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Are there Social Spillovers in Consumers’ Security Assessments of Payment Instruments?

Kahn, Charles M and Liñares-Zegarra, José and Stavins, Joanna (2017) 'Are there Social Spillovers in Consumers’ Security Assessments of Payment Instruments?' Journal of Financial Services Research, 52 (1-2). 5 - 34. ISSN 0920-8550

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Abstract

Even though security of payments has long been identified as an important aspect of the consumer payment experience, recent literature fails to appropriately assess the extent of social spillovers among payment users. We test for the existence and importance of such spillovers by analyzing whether social influence affects consumers’ perceptions of the security of payment instruments. Based on a 2008–2014 annual panel data survey of consumers, we find strong evidence of social spillovers in payment markets: others’ perceptions of security of payment instruments exert a positive influence on one’s own payment security perceptions. The significant and robust results imply that a consumer’s assessments of security converge to his peers’ average assessment: a 10 percent change in the divergence between one’s own security rating and peers’ average rating will result in a 7 percent change in one’s own rating in the next period. The results are robust to many specifications and do not change when we control for actual fraud or crime data. Our results indicate that spillovers rather than reflection appear to be the cause, although separating the two causes is very difficult (Manski 1993). In particular, the spillovers are stronger for people who experience an exogenous shock to security perception, people who have more social interactions, and younger consumers, who are more likely to be influenced by social media. We also examine the effects of social spillovers on payment behavior (that is, on decisions regarding payment adoption and use). Our results indicate that social spillovers have a rather limited impact on payment behavior, as others’ perceptions seem to affect one’s own payment behavior mainly indirectly through the effect on one’s own perceptions.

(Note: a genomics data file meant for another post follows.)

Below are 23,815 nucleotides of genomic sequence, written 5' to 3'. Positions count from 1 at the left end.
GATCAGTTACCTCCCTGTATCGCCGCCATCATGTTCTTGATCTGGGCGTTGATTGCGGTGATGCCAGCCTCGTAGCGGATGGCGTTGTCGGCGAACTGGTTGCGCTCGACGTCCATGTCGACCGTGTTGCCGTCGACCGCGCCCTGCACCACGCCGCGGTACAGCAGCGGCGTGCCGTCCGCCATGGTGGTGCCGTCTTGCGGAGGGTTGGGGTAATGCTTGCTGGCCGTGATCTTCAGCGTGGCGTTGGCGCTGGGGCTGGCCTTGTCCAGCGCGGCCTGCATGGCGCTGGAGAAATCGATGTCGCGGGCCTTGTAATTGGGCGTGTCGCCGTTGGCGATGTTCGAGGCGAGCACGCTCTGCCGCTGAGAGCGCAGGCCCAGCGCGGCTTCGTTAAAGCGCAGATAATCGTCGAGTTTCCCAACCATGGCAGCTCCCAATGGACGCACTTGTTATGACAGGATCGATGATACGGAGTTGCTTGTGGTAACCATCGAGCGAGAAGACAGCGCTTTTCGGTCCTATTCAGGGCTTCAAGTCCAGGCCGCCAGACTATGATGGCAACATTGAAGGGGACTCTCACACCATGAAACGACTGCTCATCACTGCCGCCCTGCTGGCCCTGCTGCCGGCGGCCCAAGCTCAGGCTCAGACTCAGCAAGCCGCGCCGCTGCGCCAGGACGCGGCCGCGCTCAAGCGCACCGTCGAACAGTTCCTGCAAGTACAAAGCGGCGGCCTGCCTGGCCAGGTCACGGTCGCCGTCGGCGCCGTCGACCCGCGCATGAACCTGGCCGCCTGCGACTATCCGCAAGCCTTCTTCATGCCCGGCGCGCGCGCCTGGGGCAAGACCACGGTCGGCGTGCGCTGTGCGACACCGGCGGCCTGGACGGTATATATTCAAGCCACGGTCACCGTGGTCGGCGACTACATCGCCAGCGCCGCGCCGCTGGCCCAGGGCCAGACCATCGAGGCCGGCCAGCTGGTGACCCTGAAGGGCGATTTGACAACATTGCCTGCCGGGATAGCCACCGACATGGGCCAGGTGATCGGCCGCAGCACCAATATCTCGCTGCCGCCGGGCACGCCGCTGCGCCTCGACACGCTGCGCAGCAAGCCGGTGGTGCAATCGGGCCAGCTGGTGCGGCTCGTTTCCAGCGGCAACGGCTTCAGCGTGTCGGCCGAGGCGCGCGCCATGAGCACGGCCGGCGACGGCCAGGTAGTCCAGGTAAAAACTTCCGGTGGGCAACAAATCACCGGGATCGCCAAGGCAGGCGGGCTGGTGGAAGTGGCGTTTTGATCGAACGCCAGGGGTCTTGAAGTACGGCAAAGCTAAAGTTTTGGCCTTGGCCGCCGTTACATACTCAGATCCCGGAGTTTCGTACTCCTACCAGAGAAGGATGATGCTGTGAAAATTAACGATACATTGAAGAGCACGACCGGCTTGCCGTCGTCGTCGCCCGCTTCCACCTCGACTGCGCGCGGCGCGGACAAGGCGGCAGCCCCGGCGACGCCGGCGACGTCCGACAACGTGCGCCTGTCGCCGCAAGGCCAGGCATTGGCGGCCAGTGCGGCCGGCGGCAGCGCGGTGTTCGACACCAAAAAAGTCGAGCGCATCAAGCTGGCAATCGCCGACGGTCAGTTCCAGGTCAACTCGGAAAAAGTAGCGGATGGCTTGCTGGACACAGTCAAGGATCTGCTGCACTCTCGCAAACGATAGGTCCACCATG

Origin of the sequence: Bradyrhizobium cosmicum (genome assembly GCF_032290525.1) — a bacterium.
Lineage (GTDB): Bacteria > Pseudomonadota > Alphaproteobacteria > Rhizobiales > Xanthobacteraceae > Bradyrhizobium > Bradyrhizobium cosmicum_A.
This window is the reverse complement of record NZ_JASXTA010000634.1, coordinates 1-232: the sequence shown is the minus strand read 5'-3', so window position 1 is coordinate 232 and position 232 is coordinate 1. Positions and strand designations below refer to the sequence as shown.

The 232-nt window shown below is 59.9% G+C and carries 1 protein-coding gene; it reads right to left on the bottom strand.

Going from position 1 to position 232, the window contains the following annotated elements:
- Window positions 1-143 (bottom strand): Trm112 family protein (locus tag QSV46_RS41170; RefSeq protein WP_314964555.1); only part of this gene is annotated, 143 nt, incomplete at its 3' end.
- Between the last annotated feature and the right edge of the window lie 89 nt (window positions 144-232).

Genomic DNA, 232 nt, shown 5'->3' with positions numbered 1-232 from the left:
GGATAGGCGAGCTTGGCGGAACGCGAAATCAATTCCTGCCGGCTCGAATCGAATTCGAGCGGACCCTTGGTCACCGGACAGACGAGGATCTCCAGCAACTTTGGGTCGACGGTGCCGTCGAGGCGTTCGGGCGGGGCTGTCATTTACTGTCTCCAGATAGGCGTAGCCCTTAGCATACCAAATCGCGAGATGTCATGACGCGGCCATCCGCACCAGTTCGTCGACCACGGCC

Item Type: Article
Subjects: H Social Sciences > H Social Sciences (General)
H Social Sciences > HA Statistics
H Social Sciences > HB Economic Theory
H Social Sciences > HF Commerce
H Social Sciences > HG Finance
Divisions: Faculty of Social Sciences > Essex Business School
Faculty of Social Sciences > Essex Business School > Essex Finance Centre
Depositing User: Jose Linares Zegarra
Date Deposited: 23 Jan 2017 15:26
Last Modified: 26 Mar 2019 13:15
URI: http://repository.essex.ac.uk/id/eprint/18856

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